The deal with Turkey on the return of refugees led to some bitter exchanges; not just on the legality of the proposed measures, but whether they marked a compromise too far of our core principles. The UN’s top refugee official, Filippo Grandi, told the House: “Europe is facing a moment of truth. This is the time to reaffirm the values upon which it was built”.
While the EPP seemed willing to endorse the deal, the Socialist leader Gianni Pittella, warned that this could not be a blank cheque and that Turkey’s decision to close down the main opposition newspaper was a worrying sign.
Guy Verhofstadt for the Liberals was typically more blunt – we cannot “outsource” our problems and give the keys to the gates of Europe to “Sultan Erdogan”. The deal with Turkey he claimed “is like the Americans telling Mexicans – you manage the borders in future”. Now that sounds familiar. Maybe the first foreign policy initiative of a future President Trump would be to build a wall along the Turkish/Syrian border. And who pays for the wall folks? Syria pays for the wall! Whether Trump’s chances were helped by the ringing endorsement this week from Jean-Marie Le Pen remains to be seen.
The refugee crisis is also having an impact on the internal cohesion of certain political groups. Last month I referred to the incendiary remarks by Beatrix von Storch from the anti-immigrant AfD party that women, but not children, should be shot if trying to cross borders illegally.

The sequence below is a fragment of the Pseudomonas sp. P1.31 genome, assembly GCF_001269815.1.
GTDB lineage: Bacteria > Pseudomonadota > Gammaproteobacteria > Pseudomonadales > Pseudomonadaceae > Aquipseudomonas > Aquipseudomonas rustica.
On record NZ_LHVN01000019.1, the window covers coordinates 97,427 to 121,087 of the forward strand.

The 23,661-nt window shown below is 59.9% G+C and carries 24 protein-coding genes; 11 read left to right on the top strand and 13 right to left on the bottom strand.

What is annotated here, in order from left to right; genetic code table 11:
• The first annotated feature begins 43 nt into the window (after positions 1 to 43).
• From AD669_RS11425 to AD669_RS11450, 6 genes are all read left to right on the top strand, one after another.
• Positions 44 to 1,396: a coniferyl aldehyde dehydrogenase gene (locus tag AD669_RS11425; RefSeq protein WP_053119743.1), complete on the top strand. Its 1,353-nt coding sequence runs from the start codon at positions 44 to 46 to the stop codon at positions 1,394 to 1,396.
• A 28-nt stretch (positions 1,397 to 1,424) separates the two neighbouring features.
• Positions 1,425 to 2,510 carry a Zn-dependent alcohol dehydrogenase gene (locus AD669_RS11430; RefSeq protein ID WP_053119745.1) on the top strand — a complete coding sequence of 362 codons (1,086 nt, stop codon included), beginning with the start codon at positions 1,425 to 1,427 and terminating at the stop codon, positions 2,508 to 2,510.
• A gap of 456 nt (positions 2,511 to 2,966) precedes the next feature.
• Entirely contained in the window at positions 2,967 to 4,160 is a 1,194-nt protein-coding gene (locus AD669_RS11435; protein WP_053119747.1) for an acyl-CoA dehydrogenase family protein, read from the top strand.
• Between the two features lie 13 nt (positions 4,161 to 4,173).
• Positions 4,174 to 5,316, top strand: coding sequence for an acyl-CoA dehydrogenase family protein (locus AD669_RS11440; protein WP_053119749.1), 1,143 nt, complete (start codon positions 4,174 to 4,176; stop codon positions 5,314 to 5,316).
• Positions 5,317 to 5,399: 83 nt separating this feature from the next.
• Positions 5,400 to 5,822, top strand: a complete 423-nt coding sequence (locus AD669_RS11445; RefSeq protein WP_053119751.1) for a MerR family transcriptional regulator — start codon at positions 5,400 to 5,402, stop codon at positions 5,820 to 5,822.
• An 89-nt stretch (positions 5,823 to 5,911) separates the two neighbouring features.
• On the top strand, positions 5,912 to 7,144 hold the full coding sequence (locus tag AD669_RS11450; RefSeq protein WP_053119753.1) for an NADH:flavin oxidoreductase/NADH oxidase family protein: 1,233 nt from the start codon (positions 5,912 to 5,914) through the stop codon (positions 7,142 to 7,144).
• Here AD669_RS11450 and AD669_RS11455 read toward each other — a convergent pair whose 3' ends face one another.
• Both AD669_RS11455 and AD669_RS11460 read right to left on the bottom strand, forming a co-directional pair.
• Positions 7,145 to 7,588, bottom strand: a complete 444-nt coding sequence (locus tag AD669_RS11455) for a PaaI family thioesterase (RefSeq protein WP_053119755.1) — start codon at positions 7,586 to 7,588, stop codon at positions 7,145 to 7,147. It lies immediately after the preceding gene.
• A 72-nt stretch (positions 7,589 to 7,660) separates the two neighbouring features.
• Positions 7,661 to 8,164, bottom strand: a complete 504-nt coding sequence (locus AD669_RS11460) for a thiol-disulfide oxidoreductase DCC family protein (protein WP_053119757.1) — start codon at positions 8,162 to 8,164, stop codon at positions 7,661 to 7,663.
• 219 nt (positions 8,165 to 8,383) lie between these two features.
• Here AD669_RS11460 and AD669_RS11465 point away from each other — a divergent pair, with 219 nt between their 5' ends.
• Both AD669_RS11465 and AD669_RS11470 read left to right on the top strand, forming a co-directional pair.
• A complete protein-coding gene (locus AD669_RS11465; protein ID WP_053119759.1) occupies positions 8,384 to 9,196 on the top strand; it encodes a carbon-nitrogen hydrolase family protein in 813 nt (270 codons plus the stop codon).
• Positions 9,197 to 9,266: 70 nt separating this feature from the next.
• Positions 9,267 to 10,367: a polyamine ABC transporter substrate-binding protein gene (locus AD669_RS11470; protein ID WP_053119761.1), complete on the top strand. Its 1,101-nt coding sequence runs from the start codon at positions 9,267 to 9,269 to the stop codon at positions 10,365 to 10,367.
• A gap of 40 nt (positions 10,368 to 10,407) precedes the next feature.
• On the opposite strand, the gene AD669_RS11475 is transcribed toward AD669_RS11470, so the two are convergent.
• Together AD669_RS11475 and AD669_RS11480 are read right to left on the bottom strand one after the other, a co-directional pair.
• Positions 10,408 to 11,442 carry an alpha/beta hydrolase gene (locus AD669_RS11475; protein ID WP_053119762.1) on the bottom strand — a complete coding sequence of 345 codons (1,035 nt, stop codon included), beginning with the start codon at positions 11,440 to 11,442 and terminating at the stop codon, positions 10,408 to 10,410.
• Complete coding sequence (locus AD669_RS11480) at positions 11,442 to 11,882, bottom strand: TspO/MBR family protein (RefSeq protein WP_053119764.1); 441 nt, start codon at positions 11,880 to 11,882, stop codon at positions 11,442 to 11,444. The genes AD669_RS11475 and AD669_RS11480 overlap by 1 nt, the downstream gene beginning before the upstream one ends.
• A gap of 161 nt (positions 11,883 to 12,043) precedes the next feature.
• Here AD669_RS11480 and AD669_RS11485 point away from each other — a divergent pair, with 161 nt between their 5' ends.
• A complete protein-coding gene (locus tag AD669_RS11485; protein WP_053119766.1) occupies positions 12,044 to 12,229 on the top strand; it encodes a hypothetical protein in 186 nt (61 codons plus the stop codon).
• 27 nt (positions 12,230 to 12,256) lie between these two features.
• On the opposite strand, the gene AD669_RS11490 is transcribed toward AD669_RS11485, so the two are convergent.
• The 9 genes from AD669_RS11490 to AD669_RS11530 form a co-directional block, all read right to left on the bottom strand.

She has now been asked to leave the ECR group and Tory leader Ashley Fox, with a very stiff upper lip, said “It has become clear that we and the AfD are travelling in different political directions. Several comments and actions are not consistent with our core values of freedom, respect and equality for all EU countries. Therefore we think it’s best if we go our separate ways”.
Von Storch blamed the whole thing on some deal reached between David Cameron and Angela Merkel (at Maison Antoine?) to try and damage the AfD before the super Sunday regional elections this weekend. The fact that she was also filmed meeting up with the Austrian far-right FPO may give some indication of which new group she and her colleague, Herr Pretzell, will end up in.
Turkey has certainly become an explosive issue. A Greek MEP from the Golden Dawn party was evicted from the chamber by Martin Schulz for a “breach of values” after calling Turks “dirty and polluted” and “like wild dogs”. Nigel Farage, never one to pass up the chance to bring Brexit into the debate, warned that a vote for the UK to remain in the EU was a vote for Turkey to join. It was therefore a pleasant relief to get down to some more customary mud-slinging between the left and right over the fight against terrorism.
Both the EPP and ECR accused the Socialists and Liberals of playing dirty tricks with the EU Passenger Name Record Directive (PNR) by delaying its adoption until the Data Protection package is ready. Tory home affairs spokesman, and PNR rapporteur, Timothy Kirkhope, could not hide his anger at Guy Verhofstadt in particular, stating “I am completely disgusted by his pitiful political games”.
As we end the week basking in spring sunshine, spare a thought for the poor staffers caught in a freak snowstorm in the Ardennes on Monday and who took 9 hours to drive to Strasbourg. If only they had known about the proposed new MEP drivers service, with a €10 million budget for new cars and uniformed chauffeurs. Who needs the gravy train when a limo will do.